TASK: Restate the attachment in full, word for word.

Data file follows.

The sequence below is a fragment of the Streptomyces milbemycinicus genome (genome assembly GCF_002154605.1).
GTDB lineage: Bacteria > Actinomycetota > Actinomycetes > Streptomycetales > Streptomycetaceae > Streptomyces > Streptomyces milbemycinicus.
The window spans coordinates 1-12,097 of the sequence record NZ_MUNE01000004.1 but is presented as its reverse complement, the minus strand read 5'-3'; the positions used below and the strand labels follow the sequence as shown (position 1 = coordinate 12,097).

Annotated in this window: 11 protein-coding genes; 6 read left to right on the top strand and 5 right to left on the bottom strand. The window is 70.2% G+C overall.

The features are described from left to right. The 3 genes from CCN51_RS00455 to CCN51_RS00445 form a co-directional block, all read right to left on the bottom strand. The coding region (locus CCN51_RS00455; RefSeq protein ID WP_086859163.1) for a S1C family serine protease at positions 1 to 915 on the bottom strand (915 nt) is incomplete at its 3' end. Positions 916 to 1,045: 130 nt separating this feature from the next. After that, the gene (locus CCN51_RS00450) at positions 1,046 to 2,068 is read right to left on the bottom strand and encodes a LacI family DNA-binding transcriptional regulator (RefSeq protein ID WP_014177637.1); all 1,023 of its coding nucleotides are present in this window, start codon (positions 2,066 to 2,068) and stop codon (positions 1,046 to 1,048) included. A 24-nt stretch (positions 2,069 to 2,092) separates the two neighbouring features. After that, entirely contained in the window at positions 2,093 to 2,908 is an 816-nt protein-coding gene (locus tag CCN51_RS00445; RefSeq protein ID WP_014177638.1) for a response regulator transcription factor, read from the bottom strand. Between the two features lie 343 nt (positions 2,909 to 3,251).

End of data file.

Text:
The sequence below is a fragment of the Streptomyces milbemycinicus genome (genome assembly GCF_002154605.1).
GTDB lineage: Bacteria > Actinomycetota > Actinomycetes > Streptomycetales > Streptomycetaceae > Streptomyces > Streptomyces milbemycinicus.
The window spans coordinates 1-12,097 of the sequence record NZ_MUNE01000004.1 but is presented as its reverse complement, the minus strand read 5'-3'; the positions used below and the strand labels follow the sequence as shown (position 1 = coordinate 12,097).

Annotated in this window: 11 protein-coding genes; 6 read left to right on the top strand and 5 right to left on the bottom strand. The window is 70.2% G+C overall.

The features are described from left to right. The 3 genes from CCN51_RS00455 to CCN51_RS00445 form a co-directional block, all read right to left on the bottom strand. The coding region (locus CCN51_RS00455; RefSeq protein ID WP_086859163.1) for a S1C family serine protease at positions 1 to 915 on the bottom strand (915 nt) is incomplete at its 3' end. Positions 916 to 1,045: 130 nt separating this feature from the next. After that, the gene (locus CCN51_RS00450) at positions 1,046 to 2,068 is read right to left on the bottom strand and encodes a LacI family DNA-binding transcriptional regulator (RefSeq protein ID WP_014177637.1); all 1,023 of its coding nucleotides are present in this window, start codon (positions 2,066 to 2,068) and stop codon (positions 1,046 to 1,048) included. A 24-nt stretch (positions 2,069 to 2,092) separates the two neighbouring features. After that, entirely contained in the window at positions 2,093 to 2,908 is an 816-nt protein-coding gene (locus tag CCN51_RS00445; RefSeq protein ID WP_014177638.1) for a response regulator transcription factor, read from the bottom strand. Between the two features lie 343 nt (positions 2,909 to 3,251).